Mon 29 Jun 2009
Seen this morning at Republic of Dogs, Fort Worth police raided a gay bar on the 40th anniversary of the Stonewall Inn riots, roughed up the patrons, put one in intensive care and started arresting people for “public intoxication.”
I can’t even process that this would happen now, in 2009. I want to say it’s a sign of our success, that it’s a backlash against the way we’ve managed to modify society to be somewhat more accommodating of us, but that’s not true. It’s just business as usual for the class of persons who think they have a right – usually god-given in their minds – to patrol the borders of acceptable behavior and fuck up anyone they feel like.
I hope a lot of people lose their jobs over this but somehow I suspect the result will be promotions.
Sun 28 Jun 2009
I’ve got an iPhone, but it’s one of the old, first generation models that uses the 2G EDGE network for data rather than AT&T’s 3G network. Is it me, or did the EDGE network get faster the day the 3G S came out? I am forced to think it’s a combination of two factors: (1) AT&T adding a whole bunch of bandwidth for new 3G S customers and old EDGE customers increasing their potential bandwidth use by going to the 3G S and (2) a bunch of users moving off the EDGE network. Awesome!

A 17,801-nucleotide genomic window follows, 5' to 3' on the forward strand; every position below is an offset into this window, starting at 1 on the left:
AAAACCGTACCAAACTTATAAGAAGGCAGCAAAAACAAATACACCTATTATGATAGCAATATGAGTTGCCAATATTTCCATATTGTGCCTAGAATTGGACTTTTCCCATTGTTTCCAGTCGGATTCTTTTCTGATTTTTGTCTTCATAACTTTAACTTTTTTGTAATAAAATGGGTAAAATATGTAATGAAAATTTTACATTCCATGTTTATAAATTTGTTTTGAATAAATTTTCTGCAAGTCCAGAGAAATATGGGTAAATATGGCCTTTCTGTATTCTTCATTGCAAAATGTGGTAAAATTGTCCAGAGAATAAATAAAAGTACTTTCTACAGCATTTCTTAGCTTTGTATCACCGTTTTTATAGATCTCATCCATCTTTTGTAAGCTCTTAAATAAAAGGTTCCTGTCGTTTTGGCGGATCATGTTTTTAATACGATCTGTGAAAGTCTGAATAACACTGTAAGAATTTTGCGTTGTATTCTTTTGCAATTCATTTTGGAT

The Boyf and I watch a lot of old TV because we are suckers for shows such as Twin Peaks and Rockford Files and Buffy and the like. When we watch something like that one of us almost always points out the way in which the cell phone would have negated the entire plot or at least a great deal of its action. Twin Peaks would have been utterly impossible in the age of the cell phone, or at least a lot more difficult. A tremendous number of scenes in Rockford involve someone being locked in a room, out in the middle of nowhere or trying to run to a payphone. Countless moments of suspense in Buffy would have been easily solved by the eponymous heroine simply having a phone by which she can be reached when everyone else needs some critter’s ass kicked.